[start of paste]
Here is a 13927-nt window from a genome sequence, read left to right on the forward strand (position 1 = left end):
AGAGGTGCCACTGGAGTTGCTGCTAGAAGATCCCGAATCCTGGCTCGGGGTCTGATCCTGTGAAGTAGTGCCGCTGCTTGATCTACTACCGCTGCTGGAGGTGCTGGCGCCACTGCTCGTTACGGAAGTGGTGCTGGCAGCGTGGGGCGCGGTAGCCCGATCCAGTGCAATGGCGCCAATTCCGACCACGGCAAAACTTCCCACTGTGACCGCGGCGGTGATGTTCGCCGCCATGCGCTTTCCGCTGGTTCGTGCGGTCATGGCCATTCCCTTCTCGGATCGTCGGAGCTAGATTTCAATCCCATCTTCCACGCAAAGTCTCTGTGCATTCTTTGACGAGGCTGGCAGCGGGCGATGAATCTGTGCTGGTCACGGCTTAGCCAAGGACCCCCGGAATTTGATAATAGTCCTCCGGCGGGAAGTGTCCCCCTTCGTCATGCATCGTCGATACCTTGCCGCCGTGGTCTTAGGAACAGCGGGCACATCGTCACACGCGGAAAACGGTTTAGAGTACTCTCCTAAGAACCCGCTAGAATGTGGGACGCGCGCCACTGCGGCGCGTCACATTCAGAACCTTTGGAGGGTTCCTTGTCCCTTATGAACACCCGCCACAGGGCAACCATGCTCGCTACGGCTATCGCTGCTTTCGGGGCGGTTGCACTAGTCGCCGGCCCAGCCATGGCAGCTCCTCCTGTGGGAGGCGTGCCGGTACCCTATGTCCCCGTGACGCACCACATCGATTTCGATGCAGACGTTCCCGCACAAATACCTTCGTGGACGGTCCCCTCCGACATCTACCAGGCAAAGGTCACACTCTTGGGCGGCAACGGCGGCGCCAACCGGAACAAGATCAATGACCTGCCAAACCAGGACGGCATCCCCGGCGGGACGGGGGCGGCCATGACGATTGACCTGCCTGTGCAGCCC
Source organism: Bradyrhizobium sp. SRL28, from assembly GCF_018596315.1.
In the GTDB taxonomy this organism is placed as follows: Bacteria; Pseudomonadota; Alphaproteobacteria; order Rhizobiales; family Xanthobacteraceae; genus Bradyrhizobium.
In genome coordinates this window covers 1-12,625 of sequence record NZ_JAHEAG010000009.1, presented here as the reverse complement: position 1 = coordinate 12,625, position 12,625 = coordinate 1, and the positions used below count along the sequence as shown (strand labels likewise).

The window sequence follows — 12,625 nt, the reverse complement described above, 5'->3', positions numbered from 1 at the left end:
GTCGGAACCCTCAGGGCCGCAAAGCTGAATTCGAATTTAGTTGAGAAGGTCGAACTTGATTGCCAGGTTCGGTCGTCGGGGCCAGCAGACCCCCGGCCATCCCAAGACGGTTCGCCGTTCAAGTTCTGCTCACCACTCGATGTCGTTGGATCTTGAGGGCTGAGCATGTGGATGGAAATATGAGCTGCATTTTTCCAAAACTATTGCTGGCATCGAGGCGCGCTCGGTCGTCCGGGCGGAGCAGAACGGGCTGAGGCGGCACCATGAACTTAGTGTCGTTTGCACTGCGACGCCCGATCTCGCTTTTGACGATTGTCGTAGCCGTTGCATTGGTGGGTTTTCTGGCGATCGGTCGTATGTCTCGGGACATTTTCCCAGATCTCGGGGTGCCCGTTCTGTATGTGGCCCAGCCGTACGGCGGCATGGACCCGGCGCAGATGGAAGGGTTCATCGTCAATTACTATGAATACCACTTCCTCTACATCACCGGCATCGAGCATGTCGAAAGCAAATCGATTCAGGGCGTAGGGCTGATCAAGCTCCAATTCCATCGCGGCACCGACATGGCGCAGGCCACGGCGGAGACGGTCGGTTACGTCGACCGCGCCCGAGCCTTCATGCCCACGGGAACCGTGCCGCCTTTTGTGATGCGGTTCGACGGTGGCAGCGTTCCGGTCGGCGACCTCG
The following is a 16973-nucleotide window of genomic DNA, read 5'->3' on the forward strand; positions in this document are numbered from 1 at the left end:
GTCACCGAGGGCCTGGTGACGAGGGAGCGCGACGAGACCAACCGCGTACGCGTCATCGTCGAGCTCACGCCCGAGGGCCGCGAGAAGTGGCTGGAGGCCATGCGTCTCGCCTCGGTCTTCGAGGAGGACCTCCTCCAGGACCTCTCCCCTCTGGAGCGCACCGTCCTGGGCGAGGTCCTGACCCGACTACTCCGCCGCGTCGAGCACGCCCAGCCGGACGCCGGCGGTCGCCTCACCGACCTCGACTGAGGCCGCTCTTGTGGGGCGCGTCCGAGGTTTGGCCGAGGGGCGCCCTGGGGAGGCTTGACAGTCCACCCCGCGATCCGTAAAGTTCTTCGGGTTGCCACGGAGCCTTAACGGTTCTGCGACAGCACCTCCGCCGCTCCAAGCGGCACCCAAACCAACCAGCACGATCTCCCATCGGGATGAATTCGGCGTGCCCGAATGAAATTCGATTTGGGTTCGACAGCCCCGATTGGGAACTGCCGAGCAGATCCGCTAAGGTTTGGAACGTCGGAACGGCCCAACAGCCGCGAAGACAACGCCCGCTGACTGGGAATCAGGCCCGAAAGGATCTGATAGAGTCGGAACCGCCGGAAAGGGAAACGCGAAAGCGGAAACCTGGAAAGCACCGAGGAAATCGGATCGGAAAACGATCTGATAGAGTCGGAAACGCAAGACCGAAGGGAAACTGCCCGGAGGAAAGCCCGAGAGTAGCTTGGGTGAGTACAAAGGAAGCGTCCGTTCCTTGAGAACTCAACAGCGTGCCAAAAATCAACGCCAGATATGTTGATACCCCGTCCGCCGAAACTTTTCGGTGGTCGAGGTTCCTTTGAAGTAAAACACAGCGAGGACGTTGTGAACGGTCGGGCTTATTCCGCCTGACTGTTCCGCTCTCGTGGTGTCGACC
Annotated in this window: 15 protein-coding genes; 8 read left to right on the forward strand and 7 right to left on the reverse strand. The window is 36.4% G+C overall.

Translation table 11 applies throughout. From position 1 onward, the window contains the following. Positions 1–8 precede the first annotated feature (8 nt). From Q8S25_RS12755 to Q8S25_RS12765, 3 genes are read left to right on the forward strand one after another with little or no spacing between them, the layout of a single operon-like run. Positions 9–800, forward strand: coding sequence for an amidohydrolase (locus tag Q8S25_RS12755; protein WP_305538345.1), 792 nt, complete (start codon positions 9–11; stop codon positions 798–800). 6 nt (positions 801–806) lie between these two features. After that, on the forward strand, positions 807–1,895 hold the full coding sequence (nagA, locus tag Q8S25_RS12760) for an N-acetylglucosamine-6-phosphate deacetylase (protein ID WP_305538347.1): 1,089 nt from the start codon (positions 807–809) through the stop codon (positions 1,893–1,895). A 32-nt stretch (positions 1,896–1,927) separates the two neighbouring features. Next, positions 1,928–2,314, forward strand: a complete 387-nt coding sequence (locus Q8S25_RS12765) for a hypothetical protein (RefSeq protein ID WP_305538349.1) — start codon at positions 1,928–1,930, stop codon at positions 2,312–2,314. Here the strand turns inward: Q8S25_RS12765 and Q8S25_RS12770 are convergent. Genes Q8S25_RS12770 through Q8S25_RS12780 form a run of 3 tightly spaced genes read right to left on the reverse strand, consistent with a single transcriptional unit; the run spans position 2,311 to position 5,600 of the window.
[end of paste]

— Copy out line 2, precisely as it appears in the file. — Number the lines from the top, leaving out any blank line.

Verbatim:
AGAGGTGCCACTGGAGTTGCTGCTAGAAGATCCCGAATCCTGGCTCGGGGTCTGATCCTGTGAAGTAGTGCCGCTGCTTGATCTACTACCGCTGCTGGAGGTGCTGGCGCCACTGCTCGTTACGGAAGTGGTGCTGGCAGCGTGGGGCGCGGTAGCCCGATCCAGTGCAATGGCGCCAATTCCGACCACGGCAAAACTTCCCACTGTGACCGCGGCGGTGATGTTCGCCGCCATGCGCTTTCCGCTGGTTCGTGCGGTCATGGCCATTCCCTTCTCGGATCGTCGGAGCTAGATTTCAATCCCATCTTCCACGCAAAGTCTCTGTGCATTCTTTGACGAGGCTGGCAGCGGGCGATGAATCTGTGCTGGTCACGGCTTAGCCAAGGACCCCCGGAATTTGATAATAGTCCTCCGGCGGGAAGTGTCCCCCTTCGTCATGCATCGTCGATACCTTGCCGCCGTGGTCTTAGGAACAGCGGGCACATCGTCACACGCGGAAAACGGTTTAGAGTACTCTCCTAAGAACCCGCTAGAATGTGGGACGCGCGCCACTGCGGCGCGTCACATTCAGAACCTTTGGAGGGTTCCTTGTCCCTTATGAACACCCGCCACAGGGCAACCATGCTCGCTACGGCTATCGCTGCTTTCGGGGCGGTTGCACTAGTCGCCGGCCCAGCCATGGCAGCTCCTCCTGTGGGAGGCGTGCCGGTACCCTATGTCCCCGTGACGCACCACATCGATTTCGATGCAGACGTTCCCGCACAAATACCTTCGTGGACGGTCCCCTCCGACATCTACCAGGCAAAGGTCACACTCTTGGGCGGCAACGGCGGCGCCAACCGGAACAAGATCAATGACCTGCCAAACCAGGACGGCATCCCCGGCGGGACGGGGGCGGCCATGACGATTGACCTGCCTGTGCAGCCC